Another good tour, with a lot of detail at each location … possibly too good, with the suspicion the student has simply cut/paste the content from a website.

Sharing the Work:

When students had completed their work, they were required to share their tours with their classmates by uploading them into a forum on their class Moodle site. In true Participating & Contributing style, it was not enough for students to simply upload their work – they were also required to comment or ask questions about other student’s tours.

ImageThis allowed students to celebrate their work and enjoy the creativity of their peers. Some of the topics that students chose to create their tours about included:

  • Haunted Places
  • Top 10 Beaches In the World
  • Dream Holidays
  • Premiere League Football Stadiums
  • My 2019 OE Tour
  • Justin Bieber 2013 Tour Locations

Talking with Ms Larby, she described the students as

“fully engaged … they loved the activity and could see the relevance for other subjects as well”

As students start to bring laptops to class each lesson, the requirement to go to a computer lab to produce this type of work diminishes. Additionally, students’ fluency and competency in integrating technology such as Google Earth authentically into their learning increases. Whilst for some students the sheer novelty factor of an activity like this may have resulted in them focusing on the “how” rather than the “why”, the opportunity for the core learning skills, along with the key competencies, to be actively taught and practiced in activities such as these is very real.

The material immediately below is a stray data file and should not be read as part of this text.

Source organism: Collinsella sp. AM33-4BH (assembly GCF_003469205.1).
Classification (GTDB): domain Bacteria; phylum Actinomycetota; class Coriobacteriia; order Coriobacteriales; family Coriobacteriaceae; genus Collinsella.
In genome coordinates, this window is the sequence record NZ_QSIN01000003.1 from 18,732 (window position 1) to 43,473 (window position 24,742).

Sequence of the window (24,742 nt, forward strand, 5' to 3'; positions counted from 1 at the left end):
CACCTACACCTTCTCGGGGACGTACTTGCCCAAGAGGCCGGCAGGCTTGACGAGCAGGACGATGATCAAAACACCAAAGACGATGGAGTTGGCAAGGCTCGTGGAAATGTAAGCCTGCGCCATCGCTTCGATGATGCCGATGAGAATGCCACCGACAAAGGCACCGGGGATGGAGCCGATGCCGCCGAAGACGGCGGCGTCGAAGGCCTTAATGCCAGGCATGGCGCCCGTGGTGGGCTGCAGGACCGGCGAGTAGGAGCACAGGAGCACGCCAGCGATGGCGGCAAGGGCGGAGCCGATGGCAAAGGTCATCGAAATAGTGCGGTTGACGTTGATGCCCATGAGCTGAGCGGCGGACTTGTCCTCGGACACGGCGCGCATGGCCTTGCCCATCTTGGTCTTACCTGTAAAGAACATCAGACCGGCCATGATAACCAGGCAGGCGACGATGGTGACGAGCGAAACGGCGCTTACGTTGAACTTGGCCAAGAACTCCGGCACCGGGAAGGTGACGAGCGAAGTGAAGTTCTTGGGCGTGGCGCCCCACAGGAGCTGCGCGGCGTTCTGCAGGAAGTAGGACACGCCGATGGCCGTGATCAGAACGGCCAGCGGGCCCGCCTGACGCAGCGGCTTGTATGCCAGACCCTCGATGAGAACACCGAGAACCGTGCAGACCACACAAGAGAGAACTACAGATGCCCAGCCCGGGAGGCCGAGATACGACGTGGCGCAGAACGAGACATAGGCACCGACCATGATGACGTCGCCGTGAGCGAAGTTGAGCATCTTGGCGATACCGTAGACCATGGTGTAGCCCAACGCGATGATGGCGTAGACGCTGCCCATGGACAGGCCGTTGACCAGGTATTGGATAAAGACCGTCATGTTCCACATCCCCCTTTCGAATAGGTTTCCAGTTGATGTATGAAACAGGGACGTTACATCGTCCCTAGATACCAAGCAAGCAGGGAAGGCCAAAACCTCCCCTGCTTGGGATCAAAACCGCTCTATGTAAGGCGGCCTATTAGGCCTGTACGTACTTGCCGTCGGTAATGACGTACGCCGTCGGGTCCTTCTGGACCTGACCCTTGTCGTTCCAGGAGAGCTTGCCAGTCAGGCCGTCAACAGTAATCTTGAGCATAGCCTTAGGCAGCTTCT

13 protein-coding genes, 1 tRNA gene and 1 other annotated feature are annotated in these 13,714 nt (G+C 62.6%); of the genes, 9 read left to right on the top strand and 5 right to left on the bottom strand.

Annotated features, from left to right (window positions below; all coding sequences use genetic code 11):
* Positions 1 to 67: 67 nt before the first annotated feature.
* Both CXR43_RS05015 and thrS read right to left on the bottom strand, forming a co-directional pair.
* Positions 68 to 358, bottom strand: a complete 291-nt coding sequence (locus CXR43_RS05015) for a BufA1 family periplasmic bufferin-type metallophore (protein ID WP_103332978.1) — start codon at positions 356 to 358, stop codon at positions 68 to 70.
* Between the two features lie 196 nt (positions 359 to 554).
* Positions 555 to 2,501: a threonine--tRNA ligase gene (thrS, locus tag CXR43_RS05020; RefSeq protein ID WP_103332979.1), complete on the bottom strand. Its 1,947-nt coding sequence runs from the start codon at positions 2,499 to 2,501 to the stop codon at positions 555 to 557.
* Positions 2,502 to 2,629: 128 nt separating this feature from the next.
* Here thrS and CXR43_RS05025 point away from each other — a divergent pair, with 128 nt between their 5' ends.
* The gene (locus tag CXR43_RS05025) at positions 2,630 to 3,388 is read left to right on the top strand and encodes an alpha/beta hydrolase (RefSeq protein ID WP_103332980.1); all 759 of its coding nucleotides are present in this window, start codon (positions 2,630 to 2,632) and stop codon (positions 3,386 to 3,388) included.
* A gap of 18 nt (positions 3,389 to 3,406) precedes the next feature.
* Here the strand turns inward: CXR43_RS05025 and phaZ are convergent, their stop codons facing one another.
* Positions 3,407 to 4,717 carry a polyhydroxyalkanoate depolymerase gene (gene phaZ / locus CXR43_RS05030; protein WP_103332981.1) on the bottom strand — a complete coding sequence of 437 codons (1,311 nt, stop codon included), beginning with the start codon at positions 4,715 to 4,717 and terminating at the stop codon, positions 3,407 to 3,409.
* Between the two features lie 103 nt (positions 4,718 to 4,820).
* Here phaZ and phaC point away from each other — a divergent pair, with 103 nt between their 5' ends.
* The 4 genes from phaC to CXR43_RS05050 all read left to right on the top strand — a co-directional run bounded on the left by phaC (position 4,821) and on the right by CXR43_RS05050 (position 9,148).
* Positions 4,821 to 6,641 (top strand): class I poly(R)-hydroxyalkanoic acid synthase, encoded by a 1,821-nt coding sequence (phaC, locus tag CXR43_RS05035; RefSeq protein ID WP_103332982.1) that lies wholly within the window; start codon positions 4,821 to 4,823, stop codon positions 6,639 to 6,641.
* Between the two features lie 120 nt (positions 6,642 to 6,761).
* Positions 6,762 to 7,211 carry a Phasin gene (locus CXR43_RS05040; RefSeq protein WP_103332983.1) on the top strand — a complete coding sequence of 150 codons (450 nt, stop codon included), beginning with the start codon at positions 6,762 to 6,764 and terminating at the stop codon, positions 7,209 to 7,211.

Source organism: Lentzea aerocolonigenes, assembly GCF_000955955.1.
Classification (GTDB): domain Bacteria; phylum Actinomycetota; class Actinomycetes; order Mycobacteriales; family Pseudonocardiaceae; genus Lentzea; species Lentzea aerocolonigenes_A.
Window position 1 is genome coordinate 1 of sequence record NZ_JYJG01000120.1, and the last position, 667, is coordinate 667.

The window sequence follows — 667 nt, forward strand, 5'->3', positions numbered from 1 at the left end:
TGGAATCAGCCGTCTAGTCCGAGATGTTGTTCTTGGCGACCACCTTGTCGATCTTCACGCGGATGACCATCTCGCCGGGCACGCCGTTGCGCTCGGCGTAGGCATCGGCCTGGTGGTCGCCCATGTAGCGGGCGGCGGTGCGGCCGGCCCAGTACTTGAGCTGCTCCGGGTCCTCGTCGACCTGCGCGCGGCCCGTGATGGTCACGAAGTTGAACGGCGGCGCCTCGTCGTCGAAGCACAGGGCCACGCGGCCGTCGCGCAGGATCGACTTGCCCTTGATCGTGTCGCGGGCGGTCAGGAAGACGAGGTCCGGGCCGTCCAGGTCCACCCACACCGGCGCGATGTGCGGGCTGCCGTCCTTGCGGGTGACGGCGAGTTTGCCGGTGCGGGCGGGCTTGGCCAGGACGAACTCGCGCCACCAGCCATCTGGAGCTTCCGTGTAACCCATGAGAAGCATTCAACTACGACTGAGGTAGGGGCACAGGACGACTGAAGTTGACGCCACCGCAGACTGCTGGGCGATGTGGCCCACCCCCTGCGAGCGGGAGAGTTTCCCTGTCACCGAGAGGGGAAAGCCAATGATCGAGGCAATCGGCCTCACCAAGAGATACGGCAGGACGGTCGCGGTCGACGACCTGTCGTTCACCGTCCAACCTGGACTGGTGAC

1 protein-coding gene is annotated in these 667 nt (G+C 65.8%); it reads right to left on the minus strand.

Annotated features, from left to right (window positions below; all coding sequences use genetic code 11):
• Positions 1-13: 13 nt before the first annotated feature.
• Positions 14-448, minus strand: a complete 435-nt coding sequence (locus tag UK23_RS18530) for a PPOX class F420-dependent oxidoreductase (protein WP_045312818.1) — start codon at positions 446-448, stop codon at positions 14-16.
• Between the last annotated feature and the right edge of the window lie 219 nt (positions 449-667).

Ultimately, this is what excites me about the possibilities inherent within eLearning – the ability to create engaging, ‘real-world’ activities, with the use of technology seamlessly integrated into the different components of the lesson. However, the core learning remains paramount and at the heart of the teacher’s planning and classroom activities.